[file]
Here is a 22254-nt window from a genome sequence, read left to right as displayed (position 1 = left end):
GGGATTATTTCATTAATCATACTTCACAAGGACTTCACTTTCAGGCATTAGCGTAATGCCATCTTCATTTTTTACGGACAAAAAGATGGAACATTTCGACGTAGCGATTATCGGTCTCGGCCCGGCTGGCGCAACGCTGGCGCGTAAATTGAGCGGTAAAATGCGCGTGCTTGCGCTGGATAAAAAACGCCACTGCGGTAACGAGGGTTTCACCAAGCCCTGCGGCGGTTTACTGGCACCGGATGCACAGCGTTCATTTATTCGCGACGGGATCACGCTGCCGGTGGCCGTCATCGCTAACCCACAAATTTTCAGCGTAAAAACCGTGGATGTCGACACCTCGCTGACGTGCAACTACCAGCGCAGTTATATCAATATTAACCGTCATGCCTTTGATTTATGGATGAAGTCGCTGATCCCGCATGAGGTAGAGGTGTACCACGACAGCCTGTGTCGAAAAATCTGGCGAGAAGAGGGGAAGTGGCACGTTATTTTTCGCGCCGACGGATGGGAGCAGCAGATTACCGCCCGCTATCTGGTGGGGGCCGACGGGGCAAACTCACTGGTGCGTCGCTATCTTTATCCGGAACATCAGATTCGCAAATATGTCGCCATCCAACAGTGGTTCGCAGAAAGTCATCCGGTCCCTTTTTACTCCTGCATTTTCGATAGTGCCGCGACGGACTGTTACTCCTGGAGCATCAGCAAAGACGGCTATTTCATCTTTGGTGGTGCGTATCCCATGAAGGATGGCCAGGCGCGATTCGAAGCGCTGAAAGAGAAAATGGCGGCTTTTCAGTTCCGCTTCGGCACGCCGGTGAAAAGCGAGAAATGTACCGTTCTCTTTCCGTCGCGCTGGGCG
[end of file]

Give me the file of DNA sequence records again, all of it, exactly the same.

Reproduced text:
Here is a 22254-nt window from a genome sequence, read left to right as displayed (position 1 = left end):
GGGATTATTTCATTAATCATACTTCACAAGGACTTCACTTTCAGGCATTAGCGTAATGCCATCTTCATTTTTTACGGACAAAAAGATGGAACATTTCGACGTAGCGATTATCGGTCTCGGCCCGGCTGGCGCAACGCTGGCGCGTAAATTGAGCGGTAAAATGCGCGTGCTTGCGCTGGATAAAAAACGCCACTGCGGTAACGAGGGTTTCACCAAGCCCTGCGGCGGTTTACTGGCACCGGATGCACAGCGTTCATTTATTCGCGACGGGATCACGCTGCCGGTGGCCGTCATCGCTAACCCACAAATTTTCAGCGTAAAAACCGTGGATGTCGACACCTCGCTGACGTGCAACTACCAGCGCAGTTATATCAATATTAACCGTCATGCCTTTGATTTATGGATGAAGTCGCTGATCCCGCATGAGGTAGAGGTGTACCACGACAGCCTGTGTCGAAAAATCTGGCGAGAAGAGGGGAAGTGGCACGTTATTTTTCGCGCCGACGGATGGGAGCAGCAGATTACCGCCCGCTATCTGGTGGGGGCCGACGGGGCAAACTCACTGGTGCGTCGCTATCTTTATCCGGAACATCAGATTCGCAAATATGTCGCCATCCAACAGTGGTTCGCAGAAAGTCATCCGGTCCCTTTTTACTCCTGCATTTTCGATAGTGCCGCGACGGACTGTTACTCCTGGAGCATCAGCAAAGACGGCTATTTCATCTTTGGTGGTGCGTATCCCATGAAGGATGGCCAGGCGCGATTCGAAGCGCTGAAAGAGAAAATGGCGGCTTTTCAGTTCCGCTTCGGCACGCCGGTGAAAAGCGAGAAATGTACCGTTCTCTTTCCGTCGCGCTGGGCG